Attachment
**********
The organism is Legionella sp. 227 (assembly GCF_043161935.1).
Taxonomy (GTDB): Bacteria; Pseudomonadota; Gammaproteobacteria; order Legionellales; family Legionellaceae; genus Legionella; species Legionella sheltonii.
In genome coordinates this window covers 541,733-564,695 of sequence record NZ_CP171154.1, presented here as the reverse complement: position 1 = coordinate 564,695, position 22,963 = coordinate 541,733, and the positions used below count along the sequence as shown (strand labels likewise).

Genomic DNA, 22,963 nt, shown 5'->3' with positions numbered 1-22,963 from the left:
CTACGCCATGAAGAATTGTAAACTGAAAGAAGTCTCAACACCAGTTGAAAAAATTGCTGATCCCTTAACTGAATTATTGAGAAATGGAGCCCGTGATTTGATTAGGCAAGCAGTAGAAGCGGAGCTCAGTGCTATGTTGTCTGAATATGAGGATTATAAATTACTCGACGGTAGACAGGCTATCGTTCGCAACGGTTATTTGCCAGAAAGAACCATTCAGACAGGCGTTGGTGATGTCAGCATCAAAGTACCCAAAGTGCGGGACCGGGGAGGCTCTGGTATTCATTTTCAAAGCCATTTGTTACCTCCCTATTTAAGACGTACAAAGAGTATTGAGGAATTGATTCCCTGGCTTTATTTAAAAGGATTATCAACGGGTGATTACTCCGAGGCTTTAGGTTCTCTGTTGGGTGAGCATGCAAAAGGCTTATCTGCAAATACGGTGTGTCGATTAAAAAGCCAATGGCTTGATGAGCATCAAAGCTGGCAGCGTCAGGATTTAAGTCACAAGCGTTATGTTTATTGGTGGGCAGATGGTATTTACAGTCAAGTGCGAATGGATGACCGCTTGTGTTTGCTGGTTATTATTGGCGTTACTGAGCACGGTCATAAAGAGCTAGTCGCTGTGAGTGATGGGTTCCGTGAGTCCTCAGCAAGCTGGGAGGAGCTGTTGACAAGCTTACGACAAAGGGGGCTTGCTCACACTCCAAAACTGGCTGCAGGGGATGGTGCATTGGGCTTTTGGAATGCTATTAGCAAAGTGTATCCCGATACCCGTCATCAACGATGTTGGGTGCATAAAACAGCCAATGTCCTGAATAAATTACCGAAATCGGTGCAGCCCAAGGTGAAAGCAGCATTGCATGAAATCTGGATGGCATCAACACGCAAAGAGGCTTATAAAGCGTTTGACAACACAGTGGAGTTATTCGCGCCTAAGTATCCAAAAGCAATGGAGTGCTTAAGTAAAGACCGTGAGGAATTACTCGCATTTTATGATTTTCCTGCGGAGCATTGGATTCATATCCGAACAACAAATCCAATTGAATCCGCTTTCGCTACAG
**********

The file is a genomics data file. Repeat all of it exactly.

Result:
The organism is Legionella sp. 227 (assembly GCF_043161935.1).
Taxonomy (GTDB): Bacteria; Pseudomonadota; Gammaproteobacteria; order Legionellales; family Legionellaceae; genus Legionella; species Legionella sheltonii.
In genome coordinates this window covers 541,733-564,695 of sequence record NZ_CP171154.1, presented here as the reverse complement: position 1 = coordinate 564,695, position 22,963 = coordinate 541,733, and the positions used below count along the sequence as shown (strand labels likewise).

Genomic DNA, 22,963 nt, shown 5'->3' with positions numbered 1-22,963 from the left:
CTACGCCATGAAGAATTGTAAACTGAAAGAAGTCTCAACACCAGTTGAAAAAATTGCTGATCCCTTAACTGAATTATTGAGAAATGGAGCCCGTGATTTGATTAGGCAAGCAGTAGAAGCGGAGCTCAGTGCTATGTTGTCTGAATATGAGGATTATAAATTACTCGACGGTAGACAGGCTATCGTTCGCAACGGTTATTTGCCAGAAAGAACCATTCAGACAGGCGTTGGTGATGTCAGCATCAAAGTACCCAAAGTGCGGGACCGGGGAGGCTCTGGTATTCATTTTCAAAGCCATTTGTTACCTCCCTATTTAAGACGTACAAAGAGTATTGAGGAATTGATTCCCTGGCTTTATTTAAAAGGATTATCAACGGGTGATTACTCCGAGGCTTTAGGTTCTCTGTTGGGTGAGCATGCAAAAGGCTTATCTGCAAATACGGTGTGTCGATTAAAAAGCCAATGGCTTGATGAGCATCAAAGCTGGCAGCGTCAGGATTTAAGTCACAAGCGTTATGTTTATTGGTGGGCAGATGGTATTTACAGTCAAGTGCGAATGGATGACCGCTTGTGTTTGCTGGTTATTATTGGCGTTACTGAGCACGGTCATAAAGAGCTAGTCGCTGTGAGTGATGGGTTCCGTGAGTCCTCAGCAAGCTGGGAGGAGCTGTTGACAAGCTTACGACAAAGGGGGCTTGCTCACACTCCAAAACTGGCTGCAGGGGATGGTGCATTGGGCTTTTGGAATGCTATTAGCAAAGTGTATCCCGATACCCGTCATCAACGATGTTGGGTGCATAAAACAGCCAATGTCCTGAATAAATTACCGAAATCGGTGCAGCCCAAGGTGAAAGCAGCATTGCATGAAATCTGGATGGCATCAACACGCAAAGAGGCTTATAAAGCGTTTGACAACACAGTGGAGTTATTCGCGCCTAAGTATCCAAAAGCAATGGAGTGCTTAAGTAAAGACCGTGAGGAATTACTCGCATTTTATGATTTTCCTGCGGAGCATTGGATTCATATCCGAACAACAAATCCAATTGAATCCGCTTTCGCTACAG